Posted by: nepeta on January 12, 2008 at 4:01 AM | PERMALINK

lol...thanks, I needed that!

Halli Casser-Jayne
The CJ Political Report
http://www.ablahblahblog.com

Posted by: Halli on January 12, 2008 at 1:25 PM | PERMALINK

I just lost a long post addressed to you nepeta. I hit the comment button and erased a long appeal to not let disagreement with natural allies, who might react negatively with insults rather than arguments, keep you from writing what you think. Insults hurt, and ad hominem or personal attacks from those polemically opposed to your opinions can be distressing. But that seems to be how many people debate political issues they care deeply about. I am prone to putting my dark thoughts into text and that rubs many people the wrong way. I have to admit I want to expose my horror, but often regret that it hurts those who I have much in common with. I was looking for that response you elicited from Pale Rider in which he almost seemed to regret fighting with you, when I lost my original comment, and think you should use that as a reason for optimism.

I saw this article this morning, and thought it gave an interesting explanation of the controversy between the polls and the vote counts. Journalists and moderates want to question the pollsters and completely ignore a possible voting machine controversy.

Posted by: Brojo on January 12, 2008 at 1:38 PM | PERMALINK

Thanks, Brojo. You're right. I didn't really mean to imply that whoever was giving me a hard time was responsible for my posts being deleted. And obviously, this thing is going way too far, thanks to my comment above. The strange thing is that I'm not a novice to forums and this one is really pretty mild to what I experienced back in the 90s, but then at least Republicans were the ones doing the bashing. Lots of good people came to my defense, like yourself, the other night. So don't think I'm running away from here with my tail between my legs. I'll still be 'lurking' and knowing me, probably posting, shortly. Btw, I've noticed your response to attack: silence. You're very smart. Let others score the points of your argument instead of getting sucked into the feverswamp yourself.

Posted by: nepeta on January 12, 2008 at 2:15 PM | PERMALINK

PS: As I read my post above I realize that this has all become a discussion of 'tone.' And that isn't the way it started out at all nor is it really my issue. I've had my share of battles here without excessive emotional response on my part. But the story is way too long to tell (and as it turns out, totally ludicrous). So not to worry.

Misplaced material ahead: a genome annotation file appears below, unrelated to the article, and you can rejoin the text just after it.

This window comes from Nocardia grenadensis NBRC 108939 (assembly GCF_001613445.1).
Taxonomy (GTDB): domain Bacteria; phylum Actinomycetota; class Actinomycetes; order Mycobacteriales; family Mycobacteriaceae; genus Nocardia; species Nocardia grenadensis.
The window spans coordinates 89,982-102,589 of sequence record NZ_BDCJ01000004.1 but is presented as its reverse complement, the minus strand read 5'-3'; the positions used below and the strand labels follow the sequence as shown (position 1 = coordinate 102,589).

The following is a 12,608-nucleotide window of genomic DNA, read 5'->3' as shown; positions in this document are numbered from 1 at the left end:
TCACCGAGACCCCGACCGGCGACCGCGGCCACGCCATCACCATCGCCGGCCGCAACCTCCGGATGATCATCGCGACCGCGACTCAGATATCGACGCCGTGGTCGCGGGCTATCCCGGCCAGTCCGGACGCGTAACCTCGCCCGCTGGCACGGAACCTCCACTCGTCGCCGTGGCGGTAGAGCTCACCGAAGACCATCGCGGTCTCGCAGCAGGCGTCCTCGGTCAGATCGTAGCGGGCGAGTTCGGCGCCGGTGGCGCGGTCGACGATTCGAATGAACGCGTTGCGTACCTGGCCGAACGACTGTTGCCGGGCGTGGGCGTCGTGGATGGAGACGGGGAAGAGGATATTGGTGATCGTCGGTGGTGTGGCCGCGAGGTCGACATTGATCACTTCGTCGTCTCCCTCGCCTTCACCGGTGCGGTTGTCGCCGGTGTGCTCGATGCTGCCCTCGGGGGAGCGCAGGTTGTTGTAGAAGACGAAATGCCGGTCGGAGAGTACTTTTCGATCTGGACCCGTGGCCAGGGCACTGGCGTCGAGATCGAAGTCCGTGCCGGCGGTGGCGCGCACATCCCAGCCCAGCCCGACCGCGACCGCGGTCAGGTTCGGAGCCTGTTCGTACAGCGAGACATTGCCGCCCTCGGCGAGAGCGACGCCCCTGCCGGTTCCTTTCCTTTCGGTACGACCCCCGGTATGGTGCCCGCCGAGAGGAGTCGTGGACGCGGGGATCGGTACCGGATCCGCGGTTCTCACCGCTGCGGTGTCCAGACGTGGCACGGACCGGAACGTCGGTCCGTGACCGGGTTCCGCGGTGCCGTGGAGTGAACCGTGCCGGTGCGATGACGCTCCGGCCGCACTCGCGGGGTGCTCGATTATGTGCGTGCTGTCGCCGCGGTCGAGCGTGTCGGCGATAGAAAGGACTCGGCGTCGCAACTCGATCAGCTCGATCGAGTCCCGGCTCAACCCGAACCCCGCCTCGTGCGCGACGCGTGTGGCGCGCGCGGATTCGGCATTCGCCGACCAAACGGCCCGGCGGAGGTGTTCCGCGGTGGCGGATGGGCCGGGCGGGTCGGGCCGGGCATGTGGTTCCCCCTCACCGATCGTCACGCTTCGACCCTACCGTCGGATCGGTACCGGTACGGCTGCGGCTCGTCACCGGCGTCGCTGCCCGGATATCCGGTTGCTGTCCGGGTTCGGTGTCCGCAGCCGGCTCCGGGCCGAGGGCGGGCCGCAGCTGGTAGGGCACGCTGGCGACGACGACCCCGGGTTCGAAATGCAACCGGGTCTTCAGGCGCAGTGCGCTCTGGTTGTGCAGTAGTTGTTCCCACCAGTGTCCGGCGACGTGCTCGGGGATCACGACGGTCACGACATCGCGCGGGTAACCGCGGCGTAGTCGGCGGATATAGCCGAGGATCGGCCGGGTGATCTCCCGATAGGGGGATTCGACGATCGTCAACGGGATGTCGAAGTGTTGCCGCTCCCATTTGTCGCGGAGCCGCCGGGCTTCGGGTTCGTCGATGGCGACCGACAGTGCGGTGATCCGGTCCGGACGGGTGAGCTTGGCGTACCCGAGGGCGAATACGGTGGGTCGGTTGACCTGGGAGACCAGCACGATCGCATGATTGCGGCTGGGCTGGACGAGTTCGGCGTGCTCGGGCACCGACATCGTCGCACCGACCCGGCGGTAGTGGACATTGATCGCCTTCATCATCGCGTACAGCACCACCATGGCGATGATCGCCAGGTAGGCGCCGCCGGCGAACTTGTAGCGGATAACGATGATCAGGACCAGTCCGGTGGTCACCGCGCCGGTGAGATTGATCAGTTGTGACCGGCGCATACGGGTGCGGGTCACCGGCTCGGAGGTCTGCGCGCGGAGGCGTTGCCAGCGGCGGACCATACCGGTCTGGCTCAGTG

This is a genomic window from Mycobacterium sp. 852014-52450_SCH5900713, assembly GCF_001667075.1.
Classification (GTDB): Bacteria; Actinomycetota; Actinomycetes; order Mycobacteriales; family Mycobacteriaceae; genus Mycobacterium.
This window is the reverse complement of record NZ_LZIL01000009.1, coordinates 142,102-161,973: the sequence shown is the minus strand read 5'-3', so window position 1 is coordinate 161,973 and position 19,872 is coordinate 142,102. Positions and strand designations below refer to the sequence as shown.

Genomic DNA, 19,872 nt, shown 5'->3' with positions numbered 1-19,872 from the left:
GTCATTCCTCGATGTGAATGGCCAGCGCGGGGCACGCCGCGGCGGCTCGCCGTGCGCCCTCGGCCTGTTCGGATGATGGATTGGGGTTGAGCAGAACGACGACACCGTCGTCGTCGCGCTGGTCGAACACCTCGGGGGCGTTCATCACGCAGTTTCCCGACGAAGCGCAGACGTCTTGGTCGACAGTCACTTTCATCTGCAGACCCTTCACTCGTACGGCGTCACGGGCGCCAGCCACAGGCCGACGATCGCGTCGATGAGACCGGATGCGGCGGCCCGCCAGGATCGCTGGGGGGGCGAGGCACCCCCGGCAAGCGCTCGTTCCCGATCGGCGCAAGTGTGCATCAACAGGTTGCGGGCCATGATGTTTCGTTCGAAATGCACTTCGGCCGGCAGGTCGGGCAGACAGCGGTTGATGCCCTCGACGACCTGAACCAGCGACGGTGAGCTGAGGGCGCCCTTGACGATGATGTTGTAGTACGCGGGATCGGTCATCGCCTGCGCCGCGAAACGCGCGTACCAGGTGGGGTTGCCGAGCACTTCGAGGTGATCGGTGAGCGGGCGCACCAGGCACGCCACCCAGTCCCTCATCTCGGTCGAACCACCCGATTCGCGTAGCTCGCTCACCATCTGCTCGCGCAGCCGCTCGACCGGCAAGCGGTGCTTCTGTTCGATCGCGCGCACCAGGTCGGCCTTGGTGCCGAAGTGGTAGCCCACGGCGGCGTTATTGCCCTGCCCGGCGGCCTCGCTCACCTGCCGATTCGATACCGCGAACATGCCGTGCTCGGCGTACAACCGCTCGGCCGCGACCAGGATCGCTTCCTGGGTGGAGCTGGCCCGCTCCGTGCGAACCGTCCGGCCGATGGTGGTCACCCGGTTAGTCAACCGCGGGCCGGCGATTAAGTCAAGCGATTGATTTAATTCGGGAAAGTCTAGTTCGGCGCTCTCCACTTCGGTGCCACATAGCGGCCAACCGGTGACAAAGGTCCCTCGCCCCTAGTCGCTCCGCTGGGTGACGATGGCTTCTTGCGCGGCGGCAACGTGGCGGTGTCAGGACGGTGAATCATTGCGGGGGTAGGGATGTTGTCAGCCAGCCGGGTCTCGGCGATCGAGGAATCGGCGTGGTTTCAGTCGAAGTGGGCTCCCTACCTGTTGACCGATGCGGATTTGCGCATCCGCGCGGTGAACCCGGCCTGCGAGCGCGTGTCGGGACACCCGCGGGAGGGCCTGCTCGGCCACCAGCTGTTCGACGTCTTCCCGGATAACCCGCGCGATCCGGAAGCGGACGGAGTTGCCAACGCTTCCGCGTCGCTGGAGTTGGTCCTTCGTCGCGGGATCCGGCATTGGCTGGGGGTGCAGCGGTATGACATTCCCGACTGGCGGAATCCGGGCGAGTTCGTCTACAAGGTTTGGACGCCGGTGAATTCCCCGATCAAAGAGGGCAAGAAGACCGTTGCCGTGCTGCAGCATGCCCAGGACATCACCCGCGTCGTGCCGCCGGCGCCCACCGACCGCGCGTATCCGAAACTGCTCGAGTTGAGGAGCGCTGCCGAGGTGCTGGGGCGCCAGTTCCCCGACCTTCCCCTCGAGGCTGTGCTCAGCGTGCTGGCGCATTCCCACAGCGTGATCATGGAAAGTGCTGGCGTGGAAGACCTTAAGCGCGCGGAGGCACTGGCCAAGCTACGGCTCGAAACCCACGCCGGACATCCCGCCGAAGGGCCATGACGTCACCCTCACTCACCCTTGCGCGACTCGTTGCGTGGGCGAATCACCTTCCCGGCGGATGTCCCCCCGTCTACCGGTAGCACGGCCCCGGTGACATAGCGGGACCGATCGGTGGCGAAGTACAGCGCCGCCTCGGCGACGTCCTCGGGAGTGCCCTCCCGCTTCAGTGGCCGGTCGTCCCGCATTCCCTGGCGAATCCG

Posted by: nepeta on January 12, 2008 at 2:28 PM | PERMALINK

'Journalists and moderates want to question the pollsters and completely ignore a possible voting machine controversy.'

Yeah, isn't that ridiculous? I don't know if you caught my link to the Huffington Post piece written by a 'forensic' statistician. Extremely interesting. But good old Kucinich seems to be carrying the day, calling for a hand recount and providing money to begin it. He's going to be raising money on the internet for the remaining amount needed.

Posted by: nepeta on January 12, 2008 at 2:40 PM | PERMALINK

PPS to Brojo:

I lose comments all the time before posting by switching windows, while getting a link from another site, etc. I'm sure that's my computer ineptitude. I've also had the experience of losing a comment when I hit 'post,' usually because the system seems to get hung up at that point. The other night a few of my comments which had already appeared in the thread disappeared without a note from the moderator. That indeed freaked me because that had certainly never happened to me before and they weren't the kind of comments that would have been deleted for being offensive.

Posted by: nepeta on January 12, 2008 at 4:12 PM | PERMALINK

PPPS: And one more point. I wasn't arguing for the possible computer vote fraud because I'm an Obama supporter. Obama himself seems to be disinterested in a recount. Anyone in his right mind who has witnessed the last two presidential elections and doesn't have serious concerns about computer vote fraud is just plain goofy. Since a vote recount is possible in NH, unlike previous fraud in OH and FL and NH (!) plus probably others I've forgotten, then a recount should proceed to confirm the outcome of the primary. No one is accusing the Clinton campaign. One 'theory' I read about is that it was the media itself that did the hacking to keep the 'race' alive on the Dem side. I dunno. That seems pretty improbable to me. In fact, I can't think of why anyone would get involved with computer hacking this early in the election season. Seems to me the 'risk' of being found out would far outweigh any benefit, particularly in a small state where a recount of actual paper ballots is possible, whether they were optically scanned or hand-counted. But I say "LET THE RECOUNT BEGIN!"

Posted by: nepeta on January 12, 2008 at 4:33 PM | PERMALINK

Brojo,

Great article by Lindorff! Thanks for the link.
Now I'm out of here (for the time being ).

Posted by: nepeta on January 12, 2008 at 4:49 PM | PERMALINK

Thanks, nepeta. There was some weirdness generated in a concern troll way for Hillary.--and they can take a flying bit out of my empennage. Incidentally, Gingrich and Rive have been spending extra time promoting her candidacy this weekend. Yeah. Can't. Get. Enough. Of. That.